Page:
A drop shot is a shot in some racquet sports in which the ball (or birdie) is hit relatively softly, and lands just over and close to the net.


A good drop shot will go just over the net, landing close to the net. If the shot is played fast enough, it will supposedly not allow the opponent to hit it back. They also should be able to, if the opponent hits it, it will give you the mid and back-court space to exploit.[1]


A good drop shot requires great touch. The ball should bounce low and near the net, sometimes with underspin (or backspin). Backspin slows the ball and decreases the height of its bounce. In some extreme cases, the ball will bounce back towards the net. Sidespin may also be put on the ball so it kicks sideways when it bounces. A bad drop shot is one that travels too deep into the court, or bounces too high. When this happens, the opponent can get to the ball, and make an easy play. A very soft drop shot, that just barely travels over the net, is sometimes called a dink (a term possibly borrowed from volleyball).

Making the drop shot a surprise also makes it more effective. If opponents are expecting a normal shot, they may not be in position to run forward to make a good play on a drop shot.

The characteristics of some court surfaces make drop shots particularly effective; grass and clay are good examples. On grass, the ball tends to bounce lower than other courts, which makes it harder to retrieve a drop shot. On clay, the slow surface tends to encourage players to stay far back and engage in rallies from behind the baseline, which in turn increases the distance the player must cover to reach a drop shot near the net. Drop shots on hard courts can be useful, although to a lesser degree. Drop shots are also useful when the wind is blowing in the opposite direction of the shot; this allows spin without hitting the shot too long.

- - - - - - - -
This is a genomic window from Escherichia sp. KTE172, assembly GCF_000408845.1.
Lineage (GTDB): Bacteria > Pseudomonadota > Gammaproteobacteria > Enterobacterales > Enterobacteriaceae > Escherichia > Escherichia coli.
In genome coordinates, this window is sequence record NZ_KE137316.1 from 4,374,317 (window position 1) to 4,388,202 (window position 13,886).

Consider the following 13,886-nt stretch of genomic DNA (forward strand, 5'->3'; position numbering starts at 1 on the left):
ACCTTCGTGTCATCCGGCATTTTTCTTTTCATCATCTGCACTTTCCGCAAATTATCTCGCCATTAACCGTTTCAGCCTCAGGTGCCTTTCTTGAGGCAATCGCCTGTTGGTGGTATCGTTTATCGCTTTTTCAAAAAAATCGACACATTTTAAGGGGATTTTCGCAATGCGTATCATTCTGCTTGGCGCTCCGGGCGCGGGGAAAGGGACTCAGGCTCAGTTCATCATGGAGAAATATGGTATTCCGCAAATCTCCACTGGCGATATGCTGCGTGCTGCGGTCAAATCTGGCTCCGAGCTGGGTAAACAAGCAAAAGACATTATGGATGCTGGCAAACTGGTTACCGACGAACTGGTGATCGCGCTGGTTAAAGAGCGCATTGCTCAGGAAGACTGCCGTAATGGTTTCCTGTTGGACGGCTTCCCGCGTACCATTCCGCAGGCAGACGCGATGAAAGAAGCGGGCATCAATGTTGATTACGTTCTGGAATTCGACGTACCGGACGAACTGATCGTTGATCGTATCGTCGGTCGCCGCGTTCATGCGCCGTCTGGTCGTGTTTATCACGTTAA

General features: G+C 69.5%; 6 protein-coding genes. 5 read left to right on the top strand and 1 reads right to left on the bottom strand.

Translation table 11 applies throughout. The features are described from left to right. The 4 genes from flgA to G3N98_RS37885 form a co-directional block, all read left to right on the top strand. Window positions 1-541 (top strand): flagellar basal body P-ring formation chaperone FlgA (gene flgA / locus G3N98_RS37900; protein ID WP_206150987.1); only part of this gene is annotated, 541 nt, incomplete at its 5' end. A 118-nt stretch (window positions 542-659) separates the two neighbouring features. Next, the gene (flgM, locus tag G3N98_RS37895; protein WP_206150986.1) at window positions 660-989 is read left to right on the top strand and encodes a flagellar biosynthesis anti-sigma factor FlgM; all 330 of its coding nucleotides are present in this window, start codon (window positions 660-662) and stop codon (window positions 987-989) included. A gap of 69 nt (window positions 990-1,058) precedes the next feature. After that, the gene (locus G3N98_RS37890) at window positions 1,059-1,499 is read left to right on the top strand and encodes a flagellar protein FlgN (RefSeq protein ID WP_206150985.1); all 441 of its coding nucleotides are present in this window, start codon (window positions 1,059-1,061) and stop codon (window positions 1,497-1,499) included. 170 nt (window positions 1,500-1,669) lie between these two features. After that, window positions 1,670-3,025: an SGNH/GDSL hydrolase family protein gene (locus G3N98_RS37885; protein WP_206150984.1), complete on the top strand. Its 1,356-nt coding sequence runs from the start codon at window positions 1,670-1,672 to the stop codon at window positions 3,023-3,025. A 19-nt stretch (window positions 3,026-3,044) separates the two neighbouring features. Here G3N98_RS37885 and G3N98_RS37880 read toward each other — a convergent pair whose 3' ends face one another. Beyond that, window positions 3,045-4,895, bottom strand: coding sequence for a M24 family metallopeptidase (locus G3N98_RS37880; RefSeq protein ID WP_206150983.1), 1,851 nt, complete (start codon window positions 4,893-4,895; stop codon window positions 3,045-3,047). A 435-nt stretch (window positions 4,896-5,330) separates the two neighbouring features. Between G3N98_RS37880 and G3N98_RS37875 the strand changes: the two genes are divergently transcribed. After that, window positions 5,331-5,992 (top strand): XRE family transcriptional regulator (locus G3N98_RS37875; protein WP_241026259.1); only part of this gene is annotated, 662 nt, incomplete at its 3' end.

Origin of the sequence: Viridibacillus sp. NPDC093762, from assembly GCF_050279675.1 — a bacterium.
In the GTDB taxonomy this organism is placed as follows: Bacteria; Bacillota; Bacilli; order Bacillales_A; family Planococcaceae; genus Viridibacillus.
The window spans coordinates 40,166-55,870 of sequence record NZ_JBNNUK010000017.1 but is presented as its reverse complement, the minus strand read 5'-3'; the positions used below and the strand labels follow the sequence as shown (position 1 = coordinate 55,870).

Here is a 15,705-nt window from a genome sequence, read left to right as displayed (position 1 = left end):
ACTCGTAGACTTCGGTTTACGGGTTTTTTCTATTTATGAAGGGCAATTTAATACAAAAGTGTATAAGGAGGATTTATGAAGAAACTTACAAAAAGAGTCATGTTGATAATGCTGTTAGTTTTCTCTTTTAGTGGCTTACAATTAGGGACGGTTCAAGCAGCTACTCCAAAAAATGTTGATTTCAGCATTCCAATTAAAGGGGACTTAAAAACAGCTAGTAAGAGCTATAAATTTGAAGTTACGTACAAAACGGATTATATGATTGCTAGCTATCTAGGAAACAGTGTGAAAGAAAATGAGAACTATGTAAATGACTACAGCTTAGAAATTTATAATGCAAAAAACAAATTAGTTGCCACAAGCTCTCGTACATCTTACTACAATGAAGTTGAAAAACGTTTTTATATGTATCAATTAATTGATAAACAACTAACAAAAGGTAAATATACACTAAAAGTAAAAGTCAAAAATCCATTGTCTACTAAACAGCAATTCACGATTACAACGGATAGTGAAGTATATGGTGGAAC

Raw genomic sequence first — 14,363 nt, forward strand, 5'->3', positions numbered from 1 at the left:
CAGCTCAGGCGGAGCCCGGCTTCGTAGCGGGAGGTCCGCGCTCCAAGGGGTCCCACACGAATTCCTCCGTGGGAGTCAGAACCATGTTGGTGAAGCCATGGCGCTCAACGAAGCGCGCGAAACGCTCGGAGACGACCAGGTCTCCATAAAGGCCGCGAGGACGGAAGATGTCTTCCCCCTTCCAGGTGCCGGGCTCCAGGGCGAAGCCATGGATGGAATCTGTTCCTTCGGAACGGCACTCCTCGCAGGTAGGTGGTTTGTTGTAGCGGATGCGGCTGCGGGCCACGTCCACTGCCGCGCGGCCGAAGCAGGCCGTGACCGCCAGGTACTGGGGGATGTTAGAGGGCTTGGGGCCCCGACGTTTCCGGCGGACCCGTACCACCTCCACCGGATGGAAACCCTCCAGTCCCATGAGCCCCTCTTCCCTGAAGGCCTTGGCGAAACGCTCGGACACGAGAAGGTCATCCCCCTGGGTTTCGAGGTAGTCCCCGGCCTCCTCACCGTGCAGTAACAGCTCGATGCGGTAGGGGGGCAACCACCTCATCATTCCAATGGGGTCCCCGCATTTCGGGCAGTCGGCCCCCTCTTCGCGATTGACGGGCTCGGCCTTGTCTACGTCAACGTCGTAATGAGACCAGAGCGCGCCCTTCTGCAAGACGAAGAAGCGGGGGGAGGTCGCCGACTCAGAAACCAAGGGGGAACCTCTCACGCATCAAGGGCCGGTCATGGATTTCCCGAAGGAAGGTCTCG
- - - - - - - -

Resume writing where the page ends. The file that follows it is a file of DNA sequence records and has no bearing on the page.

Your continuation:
A drop shot hit with a volley is aptly coined a drop volley. The secret to making a good drop volley is having "soft hands." To achieve this, a player slightly loosens his or her grip on the racquet at the moment of impact with the ball. This allows the racquet to absorb more force and reduces the ball's rebound. This stroke was mastered by one of the greatest serve and volleyers of all time, John McEnroe.


For many years the 1940s player Bobby Riggs was considered to have had the greatest drop shot of all time, off both his forehand and his backhand.

The drop shot became unpopular in the 1990s, but has experienced a recent popularity due to its success rate. The drop shot is most commonly used by clay court specialists, such as Guillermo Coria, Fernando Verdasco, Sara Errani and Carla Suarez Navarro. Even players such as Andre Agassi, Roger Federer, and Serena Williams who never opted to use the drop shot earlier in their careers, later incorporated the shot effectively into their arsenal.

It is a generally accepted belief that the term "drop shot" comes from its ability to make the ball "drop" right into the opponent's side of the court. Rafael Nadal, Novak Djokovic and Federer are all known for their ability to chase down drop shots and returning them with one of their own, requiring great touch.

Some of the notable players with great drop shots are:[citation needed]


  1. ^ Grice, Tony. Badminton: steps to success.